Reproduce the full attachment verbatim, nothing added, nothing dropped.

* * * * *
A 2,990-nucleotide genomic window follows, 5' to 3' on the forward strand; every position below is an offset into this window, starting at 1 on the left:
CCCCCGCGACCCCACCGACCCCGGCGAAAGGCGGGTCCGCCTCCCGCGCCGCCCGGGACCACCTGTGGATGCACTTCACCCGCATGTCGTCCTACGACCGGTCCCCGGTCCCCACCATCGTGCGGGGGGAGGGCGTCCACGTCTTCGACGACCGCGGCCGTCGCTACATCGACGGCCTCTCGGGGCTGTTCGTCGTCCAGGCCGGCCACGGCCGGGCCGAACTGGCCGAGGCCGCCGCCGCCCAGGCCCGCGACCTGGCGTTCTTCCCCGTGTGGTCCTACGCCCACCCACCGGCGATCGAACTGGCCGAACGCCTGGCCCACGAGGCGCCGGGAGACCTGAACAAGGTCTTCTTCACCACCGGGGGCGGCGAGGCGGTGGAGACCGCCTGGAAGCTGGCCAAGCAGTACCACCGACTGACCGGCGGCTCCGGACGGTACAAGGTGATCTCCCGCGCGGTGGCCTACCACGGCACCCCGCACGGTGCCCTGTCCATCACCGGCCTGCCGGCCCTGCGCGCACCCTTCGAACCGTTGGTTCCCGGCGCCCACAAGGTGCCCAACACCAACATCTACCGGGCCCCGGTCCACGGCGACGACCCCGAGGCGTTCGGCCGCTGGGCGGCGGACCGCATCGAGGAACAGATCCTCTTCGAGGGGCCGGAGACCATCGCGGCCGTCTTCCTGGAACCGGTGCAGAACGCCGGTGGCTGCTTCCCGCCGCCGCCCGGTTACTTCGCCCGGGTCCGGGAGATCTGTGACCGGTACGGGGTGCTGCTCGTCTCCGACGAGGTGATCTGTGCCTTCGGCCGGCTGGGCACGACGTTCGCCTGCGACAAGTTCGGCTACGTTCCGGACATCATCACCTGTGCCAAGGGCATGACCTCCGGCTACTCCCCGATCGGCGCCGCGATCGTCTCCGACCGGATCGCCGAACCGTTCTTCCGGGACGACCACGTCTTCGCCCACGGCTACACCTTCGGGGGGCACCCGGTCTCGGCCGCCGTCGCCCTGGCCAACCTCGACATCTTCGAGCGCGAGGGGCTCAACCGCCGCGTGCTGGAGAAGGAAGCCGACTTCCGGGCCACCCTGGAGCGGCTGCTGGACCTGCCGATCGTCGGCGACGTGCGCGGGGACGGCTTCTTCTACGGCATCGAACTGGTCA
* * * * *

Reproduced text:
A 2,990-nucleotide genomic window follows, 5' to 3' on the forward strand; every position below is an offset into this window, starting at 1 on the left:
CCCCCGCGACCCCACCGACCCCGGCGAAAGGCGGGTCCGCCTCCCGCGCCGCCCGGGACCACCTGTGGATGCACTTCACCCGCATGTCGTCCTACGACCGGTCCCCGGTCCCCACCATCGTGCGGGGGGAGGGCGTCCACGTCTTCGACGACCGCGGCCGTCGCTACATCGACGGCCTCTCGGGGCTGTTCGTCGTCCAGGCCGGCCACGGCCGGGCCGAACTGGCCGAGGCCGCCGCCGCCCAGGCCCGCGACCTGGCGTTCTTCCCCGTGTGGTCCTACGCCCACCCACCGGCGATCGAACTGGCCGAACGCCTGGCCCACGAGGCGCCGGGAGACCTGAACAAGGTCTTCTTCACCACCGGGGGCGGCGAGGCGGTGGAGACCGCCTGGAAGCTGGCCAAGCAGTACCACCGACTGACCGGCGGCTCCGGACGGTACAAGGTGATCTCCCGCGCGGTGGCCTACCACGGCACCCCGCACGGTGCCCTGTCCATCACCGGCCTGCCGGCCCTGCGCGCACCCTTCGAACCGTTGGTTCCCGGCGCCCACAAGGTGCCCAACACCAACATCTACCGGGCCCCGGTCCACGGCGACGACCCCGAGGCGTTCGGCCGCTGGGCGGCGGACCGCATCGAGGAACAGATCCTCTTCGAGGGGCCGGAGACCATCGCGGCCGTCTTCCTGGAACCGGTGCAGAACGCCGGTGGCTGCTTCCCGCCGCCGCCCGGTTACTTCGCCCGGGTCCGGGAGATCTGTGACCGGTACGGGGTGCTGCTCGTCTCCGACGAGGTGATCTGTGCCTTCGGCCGGCTGGGCACGACGTTCGCCTGCGACAAGTTCGGCTACGTTCCGGACATCATCACCTGTGCCAAGGGCATGACCTCCGGCTACTCCCCGATCGGCGCCGCGATCGTCTCCGACCGGATCGCCGAACCGTTCTTCCGGGACGACCACGTCTTCGCCCACGGCTACACCTTCGGGGGGCACCCGGTCTCGGCCGCCGTCGCCCTGGCCAACCTCGACATCTTCGAGCGCGAGGGGCTCAACCGCCGCGTGCTGGAGAAGGAAGCCGACTTCCGGGCCACCCTGGAGCGGCTGCTGGACCTGCCGATCGTCGGCGACGTGCGCGGGGACGGCTTCTTCTACGGCATCGAACTGGTCA